RIR policies often seek to make sure addresses are available to new and growing networks. They therefore usually make it harder to stockpile addresses by requiring acquiring organizations to show how they will use the addresses, or why they need them. This means an organization cannot use their leased-out addresses to justify the acquisition of more address space. The exception is RIPE NCC, which does not require justification. Organizations that have a surplus of addresses from years ago generally may lease out their addresses.  

IPv4 Leasing Economic Implications

Between 2021 and 2023, the price per IPv4 address ranged anywhere from $30 to $50, indicating the volatility of the market. Although these IPv4 market dynamics can help estimate leasing trends and influence buying vs. leasing decisions, the decision to lease or buy IPv4 addresses ultimately comes down to an organization’s specific needs.

For example, companies with clear long-term network expansion plans and capital available to finance these plans are better off buying IPv4 addresses, especially when the market pricing is favorable. On the other hand, a company that’s unsure how fast it will grow and whether it needs significant network space should ideally lease these addresses to determine if a purchase is more practical down the line.

On the lessor side, it’s profitable to lease out IP addresses if an organization does not plan to use them soon. Sometimes, spammers looking to lease IPv4 blocks may attempt to take advantage of lessors, who may be caught unaware. To avoid the impact of such unfavorable scenarios, lessors can work with experienced IPv4 brokers like IPv4.Global, who review potential lessees and monitor leases in progress.

Challenges and Risks in IPv4 Leasing

Navigating the IPv4 leasing market can also be challenging for both lessees and lessors.

In many instances, violations of RIR policies via non-compliance can impact the relationship between the RIR and a lessor, which can affect future transactions involving the trading or transfer of IPv4 addresses by the lessor. For example, a lessee that violates the terms of a leasing contract can damage the reputation of a lessor, who would then be tasked with repairing that damage with the RIR, resulting in legal and financial costs.

On the lessee side, it can be challenging to determine the reputation of IPv4 blocks one chooses to lease without conducting significant due diligence.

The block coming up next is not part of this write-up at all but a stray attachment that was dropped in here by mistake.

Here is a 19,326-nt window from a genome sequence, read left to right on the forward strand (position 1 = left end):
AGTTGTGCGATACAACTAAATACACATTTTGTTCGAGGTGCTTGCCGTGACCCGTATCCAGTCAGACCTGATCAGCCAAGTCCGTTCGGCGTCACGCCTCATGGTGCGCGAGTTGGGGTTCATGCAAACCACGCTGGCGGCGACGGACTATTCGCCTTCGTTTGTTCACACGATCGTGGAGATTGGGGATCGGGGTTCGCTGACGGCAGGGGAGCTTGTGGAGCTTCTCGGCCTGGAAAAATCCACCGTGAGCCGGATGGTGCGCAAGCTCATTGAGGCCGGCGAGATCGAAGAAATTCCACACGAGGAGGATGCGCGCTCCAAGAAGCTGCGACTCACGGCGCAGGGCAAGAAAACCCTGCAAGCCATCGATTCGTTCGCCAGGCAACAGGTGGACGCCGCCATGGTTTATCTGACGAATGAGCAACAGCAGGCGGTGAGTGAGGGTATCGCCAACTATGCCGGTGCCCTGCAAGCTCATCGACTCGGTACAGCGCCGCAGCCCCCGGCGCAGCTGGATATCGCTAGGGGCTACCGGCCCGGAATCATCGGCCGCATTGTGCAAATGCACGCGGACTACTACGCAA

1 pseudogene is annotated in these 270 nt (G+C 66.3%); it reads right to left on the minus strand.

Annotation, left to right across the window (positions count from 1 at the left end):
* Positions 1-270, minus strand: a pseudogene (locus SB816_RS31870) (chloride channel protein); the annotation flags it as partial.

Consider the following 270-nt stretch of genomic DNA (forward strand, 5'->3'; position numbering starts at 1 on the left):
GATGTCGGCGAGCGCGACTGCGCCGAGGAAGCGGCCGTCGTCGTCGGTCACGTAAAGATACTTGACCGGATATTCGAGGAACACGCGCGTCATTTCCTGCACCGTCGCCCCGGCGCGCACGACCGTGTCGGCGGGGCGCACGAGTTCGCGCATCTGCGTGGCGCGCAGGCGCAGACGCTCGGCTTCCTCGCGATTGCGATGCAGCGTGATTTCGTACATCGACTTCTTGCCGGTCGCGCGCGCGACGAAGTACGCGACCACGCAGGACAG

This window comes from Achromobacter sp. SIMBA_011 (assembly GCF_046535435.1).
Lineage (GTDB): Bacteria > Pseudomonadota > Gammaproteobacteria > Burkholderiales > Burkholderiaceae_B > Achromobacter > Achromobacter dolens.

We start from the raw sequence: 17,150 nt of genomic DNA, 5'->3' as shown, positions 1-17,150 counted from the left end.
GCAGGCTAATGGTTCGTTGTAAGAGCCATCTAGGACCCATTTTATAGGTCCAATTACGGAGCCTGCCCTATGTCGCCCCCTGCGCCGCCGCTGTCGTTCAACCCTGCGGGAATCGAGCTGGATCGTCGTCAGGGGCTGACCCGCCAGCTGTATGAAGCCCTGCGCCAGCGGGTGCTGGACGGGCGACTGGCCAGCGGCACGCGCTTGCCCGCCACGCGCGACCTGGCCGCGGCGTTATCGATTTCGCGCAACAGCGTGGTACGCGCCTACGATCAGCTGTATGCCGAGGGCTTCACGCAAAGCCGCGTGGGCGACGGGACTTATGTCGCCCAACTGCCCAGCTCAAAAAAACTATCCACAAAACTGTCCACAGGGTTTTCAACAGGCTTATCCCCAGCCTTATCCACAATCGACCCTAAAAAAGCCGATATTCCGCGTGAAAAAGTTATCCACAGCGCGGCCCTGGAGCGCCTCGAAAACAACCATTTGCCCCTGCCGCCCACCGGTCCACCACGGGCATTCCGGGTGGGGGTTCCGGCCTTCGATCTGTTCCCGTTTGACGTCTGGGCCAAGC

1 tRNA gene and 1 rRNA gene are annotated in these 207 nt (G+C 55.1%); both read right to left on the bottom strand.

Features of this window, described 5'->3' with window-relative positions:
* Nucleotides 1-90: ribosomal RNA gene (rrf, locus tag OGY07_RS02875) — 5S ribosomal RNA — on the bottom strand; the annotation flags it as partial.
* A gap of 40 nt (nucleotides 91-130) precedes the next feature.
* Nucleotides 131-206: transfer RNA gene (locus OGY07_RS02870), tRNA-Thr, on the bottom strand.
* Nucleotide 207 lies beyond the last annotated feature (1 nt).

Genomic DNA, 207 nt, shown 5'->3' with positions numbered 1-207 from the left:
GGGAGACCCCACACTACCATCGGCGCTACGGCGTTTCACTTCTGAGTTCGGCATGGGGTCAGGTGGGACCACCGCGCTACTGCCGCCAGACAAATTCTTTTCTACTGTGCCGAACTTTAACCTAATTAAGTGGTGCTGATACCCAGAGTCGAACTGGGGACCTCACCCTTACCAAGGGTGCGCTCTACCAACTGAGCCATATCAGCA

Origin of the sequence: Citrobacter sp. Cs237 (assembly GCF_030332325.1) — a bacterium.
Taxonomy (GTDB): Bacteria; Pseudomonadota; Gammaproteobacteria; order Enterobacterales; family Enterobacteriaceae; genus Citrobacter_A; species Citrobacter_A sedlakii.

With network audit tools, companies can determine whether the addresses they are leasing were sitting dormant for extended periods of time or if the networks were unmonitored and prone to security risks. A good example is ReView, IPv4.Global’s IP address audit tool, that inventories IP address allocations and assignments so an organization can understand the nature of IP addresses it’s leasing.

The Future of IPv4 Address Leasing

The IPv4 leasing market is poised for growth in the coming years, especially after Cogent’s securitization of IPv4 leases for $206MM.

Although IPv4 scarcity has driven up the demand for these addresses, the growth and adoption of newer IPv6 technology is helping to meet the unsatisfied demand. Organizations may be able to lease IPv4 addresses for a few years while deploying IPv6 and need fewer IPv4 addresses when the lease ends.

IPv4 Leasing and Ownership Recapped

Choosing to lease or purchase IPv4 addresses will help meet any organization’s network expansion needs. Finding the right information to guide these decisions will help streamline the entire process, particularly on the legal side. Understanding how IPv4 ownership rights and compliance with RIR policies affect the IPv4 leasing market helps organizations prepare for leasing agreements more effectively.

Whether one is a lessor or lessee, it helps to identify the requirements for a successful lease agreement, such as usage stipulations, the impact of ownership rights on a lease, the role of IPv4 market trends on lease pricing, and the end-to-end risks and challenges.

Ultimately, finding a reliable and trusted source of information on IPv4 leasing will help your company make the right decision. At IPv4.Global, our experience as trusted marketplace brokers enables us to find the right IPv4 addresses for your needs. Whether you choose to lease these addresses or buy them, our team can walk you through the considerations of either option.